In terms of the laureates of the evening, while not all were my first choices (though many were), I felt that none of the winners were undeserving.
The Special Jury Prize
IS: There can be few as deserving of the Special Jury Prize as Walter Lange. Lange not only revived A. Lange & Söhne 24 years ago as a watch brand that stands with the world’s very best, he restored the former East German city of Glashütte into a world-class center of watchmaking.
For more on this, please see some of our recent stories on A. Lange & Söhne’s anniversary year (20 years of the Lange 1):
The A. Lange & Söhne Lange 1 Tourbillon Handwerkskunst: Happy 20th Birthday To The Lange 1
A. Lange & Söhne Looks Back On 20 Years Of The Lange 1 And 25 Years Of German Reunification: Film Premiere
How The Wall Came Tumbling Down: Made In Germany
Happy 90th Birthday To Walter Lange With A Look Back At The Modern A. Lange & Söhne
GG: Herr Walter Lange! The jury is on a roll here, with Philippe Dufour last year and Lange this year, a true gentleman and a wonderful role model for what a “brand ambassador” should really be. Congratulations to Herr Lange.
JM: If we had guessed this category ahead of time like the others, my guess would have been Walter Lange. And who comes out the winner? Walter Lange!
This was almost obvious to me after everything the company has done and what it has achieved since returning to the world of watchmaking from a broken and healed country. A. Lange & Söhne and Walter Lange have carried the torch of high watchmaking in Deutschland. I have absolutely no clue what he said, though, as the translator provided by the English version of the video must not be fluent in German so he stopped talking, immediately!
ED: Joshua, he said how honored he was and why it was that he worked so hard at what normally would have been someone else’s retirement age (66) to rejuvenate the company: to bring work back to Glashütte.
What he said totally jibed with what I feel: that he restarted A. Lange & Söhne for all the right reasons, and not just those of “the brand” as such, and certainly not for money’s sake.
If there was ever going to be a year for Walter Lange to win this, it was this year of anniversaries and amazing events for A. Lange & Söhne. I could not have been happier to see him win this prize in this particular year.
IS: I like a good whine as much as anyone, but I couldn’t even find fault with the public’s choice of the Breguet Classique Dame. My wife wears one and loves it!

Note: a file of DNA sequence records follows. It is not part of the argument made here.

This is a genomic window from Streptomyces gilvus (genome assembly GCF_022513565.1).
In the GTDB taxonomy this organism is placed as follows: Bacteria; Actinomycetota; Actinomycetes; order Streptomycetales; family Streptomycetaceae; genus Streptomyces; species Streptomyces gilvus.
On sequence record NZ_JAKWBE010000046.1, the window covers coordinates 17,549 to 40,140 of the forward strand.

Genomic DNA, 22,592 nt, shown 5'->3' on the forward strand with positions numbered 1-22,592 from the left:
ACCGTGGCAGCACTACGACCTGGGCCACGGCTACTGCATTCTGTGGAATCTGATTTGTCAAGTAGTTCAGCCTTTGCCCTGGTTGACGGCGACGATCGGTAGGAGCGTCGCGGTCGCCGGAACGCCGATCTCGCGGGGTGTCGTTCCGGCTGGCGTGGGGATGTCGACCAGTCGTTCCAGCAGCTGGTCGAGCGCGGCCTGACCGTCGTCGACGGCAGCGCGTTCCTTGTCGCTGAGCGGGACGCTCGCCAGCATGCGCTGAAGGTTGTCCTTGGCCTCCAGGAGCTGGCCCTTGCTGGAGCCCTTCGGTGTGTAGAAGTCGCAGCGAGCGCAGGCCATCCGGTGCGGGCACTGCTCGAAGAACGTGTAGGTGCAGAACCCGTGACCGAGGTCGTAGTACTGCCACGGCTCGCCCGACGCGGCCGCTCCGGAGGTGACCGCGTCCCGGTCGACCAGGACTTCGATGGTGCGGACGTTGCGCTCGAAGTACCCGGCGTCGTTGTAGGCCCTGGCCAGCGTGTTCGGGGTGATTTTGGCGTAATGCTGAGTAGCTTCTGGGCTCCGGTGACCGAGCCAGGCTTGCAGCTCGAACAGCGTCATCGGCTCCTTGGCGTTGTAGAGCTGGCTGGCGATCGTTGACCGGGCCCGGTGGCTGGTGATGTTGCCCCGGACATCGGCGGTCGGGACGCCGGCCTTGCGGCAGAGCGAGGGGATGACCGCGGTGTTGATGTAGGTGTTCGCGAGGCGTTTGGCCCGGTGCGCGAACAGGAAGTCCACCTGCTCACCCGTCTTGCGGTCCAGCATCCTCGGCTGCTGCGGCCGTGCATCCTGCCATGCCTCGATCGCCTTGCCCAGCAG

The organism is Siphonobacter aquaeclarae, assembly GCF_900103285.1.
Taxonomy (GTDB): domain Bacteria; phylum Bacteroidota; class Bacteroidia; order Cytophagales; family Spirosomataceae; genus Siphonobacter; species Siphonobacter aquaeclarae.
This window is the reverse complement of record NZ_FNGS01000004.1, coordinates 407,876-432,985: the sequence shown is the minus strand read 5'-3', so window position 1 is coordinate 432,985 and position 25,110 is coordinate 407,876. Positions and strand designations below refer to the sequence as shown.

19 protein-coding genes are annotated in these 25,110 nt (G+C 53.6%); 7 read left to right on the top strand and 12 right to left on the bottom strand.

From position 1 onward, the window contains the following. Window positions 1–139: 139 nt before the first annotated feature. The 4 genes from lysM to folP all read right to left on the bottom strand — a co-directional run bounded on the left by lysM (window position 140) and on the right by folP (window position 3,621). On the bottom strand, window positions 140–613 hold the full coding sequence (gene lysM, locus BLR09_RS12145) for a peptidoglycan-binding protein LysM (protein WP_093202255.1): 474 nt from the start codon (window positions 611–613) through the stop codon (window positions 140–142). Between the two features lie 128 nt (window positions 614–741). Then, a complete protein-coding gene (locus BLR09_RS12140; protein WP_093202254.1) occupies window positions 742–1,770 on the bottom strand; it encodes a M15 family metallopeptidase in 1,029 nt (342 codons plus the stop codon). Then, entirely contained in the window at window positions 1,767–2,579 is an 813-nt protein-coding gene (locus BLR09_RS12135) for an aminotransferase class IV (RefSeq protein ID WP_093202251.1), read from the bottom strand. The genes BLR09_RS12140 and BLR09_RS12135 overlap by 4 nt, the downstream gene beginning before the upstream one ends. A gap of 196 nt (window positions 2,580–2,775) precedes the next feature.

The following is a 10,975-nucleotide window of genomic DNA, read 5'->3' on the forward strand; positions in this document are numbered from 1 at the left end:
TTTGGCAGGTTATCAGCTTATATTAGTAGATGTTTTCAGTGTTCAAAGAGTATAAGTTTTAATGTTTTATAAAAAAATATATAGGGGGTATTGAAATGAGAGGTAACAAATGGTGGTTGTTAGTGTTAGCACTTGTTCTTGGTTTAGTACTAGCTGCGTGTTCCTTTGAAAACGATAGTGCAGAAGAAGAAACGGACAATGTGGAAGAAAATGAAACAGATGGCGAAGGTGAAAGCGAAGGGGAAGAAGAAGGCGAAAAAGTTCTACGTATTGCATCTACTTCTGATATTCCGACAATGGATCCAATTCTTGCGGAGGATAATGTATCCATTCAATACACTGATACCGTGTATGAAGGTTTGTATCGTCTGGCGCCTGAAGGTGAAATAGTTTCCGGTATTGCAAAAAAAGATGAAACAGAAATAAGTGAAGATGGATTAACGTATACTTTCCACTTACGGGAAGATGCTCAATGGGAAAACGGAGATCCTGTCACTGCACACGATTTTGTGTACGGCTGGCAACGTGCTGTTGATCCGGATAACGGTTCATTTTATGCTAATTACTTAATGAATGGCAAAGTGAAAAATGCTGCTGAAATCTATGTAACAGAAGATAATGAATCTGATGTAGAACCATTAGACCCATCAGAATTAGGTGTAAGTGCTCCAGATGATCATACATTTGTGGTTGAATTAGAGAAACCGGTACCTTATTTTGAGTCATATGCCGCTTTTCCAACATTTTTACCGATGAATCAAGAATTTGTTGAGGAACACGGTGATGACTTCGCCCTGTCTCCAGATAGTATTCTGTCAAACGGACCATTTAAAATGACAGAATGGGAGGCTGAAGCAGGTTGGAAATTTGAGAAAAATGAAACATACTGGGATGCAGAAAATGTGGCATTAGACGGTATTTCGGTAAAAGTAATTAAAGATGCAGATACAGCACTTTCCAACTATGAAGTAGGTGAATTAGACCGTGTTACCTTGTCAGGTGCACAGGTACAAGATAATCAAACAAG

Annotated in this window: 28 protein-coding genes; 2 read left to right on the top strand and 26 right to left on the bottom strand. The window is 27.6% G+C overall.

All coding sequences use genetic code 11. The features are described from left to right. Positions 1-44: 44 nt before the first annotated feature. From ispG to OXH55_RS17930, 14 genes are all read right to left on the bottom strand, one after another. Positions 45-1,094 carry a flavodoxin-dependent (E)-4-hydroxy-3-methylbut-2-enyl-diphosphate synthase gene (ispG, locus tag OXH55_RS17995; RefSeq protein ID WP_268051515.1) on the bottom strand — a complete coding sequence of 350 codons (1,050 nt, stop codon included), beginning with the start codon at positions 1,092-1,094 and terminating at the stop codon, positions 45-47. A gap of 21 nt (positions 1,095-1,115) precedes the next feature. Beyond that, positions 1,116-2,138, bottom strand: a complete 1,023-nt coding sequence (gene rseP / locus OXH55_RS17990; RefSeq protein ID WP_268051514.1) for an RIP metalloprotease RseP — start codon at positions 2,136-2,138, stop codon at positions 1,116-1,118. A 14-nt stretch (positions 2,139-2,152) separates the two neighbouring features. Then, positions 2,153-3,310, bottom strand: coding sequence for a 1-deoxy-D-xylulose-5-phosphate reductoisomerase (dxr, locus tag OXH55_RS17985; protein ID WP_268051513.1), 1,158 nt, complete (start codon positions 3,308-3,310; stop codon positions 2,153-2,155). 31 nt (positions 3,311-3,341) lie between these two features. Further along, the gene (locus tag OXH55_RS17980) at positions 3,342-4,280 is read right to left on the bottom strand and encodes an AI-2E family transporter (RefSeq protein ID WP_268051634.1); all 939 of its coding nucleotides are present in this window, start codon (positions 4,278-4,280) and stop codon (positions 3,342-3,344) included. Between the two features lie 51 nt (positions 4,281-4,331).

GG: Great to see that the public has such great taste!
JM: This watch was a surprise, and yet at the same time it wasn’t: many people did not realize you could only vote for one watch, not one for each category. For this reason I know many people chose female watches since they were listed at the top.
ED: This shocked the heck out of me, and made me so happy! Who would ever have thought that the public prize would go to a ladies’ watch?! Amazing!! But your explanation does sound plausible, Joshua.
IS: While I commend the decision of the Grand Prix organizers to create new categories, one I don’t agree with is the Revival Prize just because I don’t think brands need the slightest encouragement to revisit/reinterpret successful old models. Let’s make today’s (or tomorrow’s) watches not yesterday’s, please.
However, as the category exists, there isn’t a more popular revival model this year than the Omega Speedmaster Dark Side of the Moon and it would have had my vote as well.
GG: We didn’t talk about the Revival category beforehand, but the Omega DSOTM seems a great choice to me and is already a core piece in many Omega enthusiasts’ collections.
JM: The Speedmaster Dark Side of the Moon has instantly become one of the favorite Speedmasters among collectors, and as a fan of ceramic watches myself, not to mention the Daniels co-axial escapement, I am very happy to see it honored for this edition.
Ladies’ Watch Prize
IS: While Blancpain’s Women Off-Centered Hour wasn’t my first choice for the Ladies category (that was the Laurent Ferrier Lady F), there is no arguing with the fact that it is an absolutely stunning watch.
JM: We all voted on a sweep for the Laurent Ferrier Lady F. While the win for Blancpain isn’t a surprise, we were sure wrong with our love for the independent Laurent Ferrier. The Blancpain Off-Centered Hour is an incredible piece; I just spent a bit of time with one and I am very happy that this piece won.
ED: The Blancpain was one of the few ladies’ watches submitted that was purpose-built, which I absolutely love. But above and beyond that, it is simply gorgeous in every respect from the unique diamond setting on the case to the feminized automatic movement with its flower-petal-shaped rotor to the luscious dial. A true winner!
Ladies High-Mech Watch Prize
IS: If the Christophe Claret Margot hadn’t won this prize (or the Aiguille d’Or), I would have screamed for a recount. The watch was such a clear winner that I felt sorry for the other pre-selected watches in this category.
JM: We all voted for a sweep with the Claret Margot.
Oh, and there was our esteemed leader Elizabeth Doerr as the presenter! She had much better stage presence than the other presenters. Oh yeah, and of course we were all correct with the Margot, an amazing and female-only complication, simply wonderful.
ED: Aw, too kind, Joshua! I was actually terrified up there, but glad I managed to make a good impression nonetheless.
But the Margot. Yes, wow, what a piece! I would also have liked to have seen it take the Aiguille d’Or if not for any other reason (though there are many) than it was purpose-built for women. That would have been quite something! But, alas, I do not think my male counterparts were quite as taken with it as I was. In this case, I think its femininity may have been a detractor. What a shame.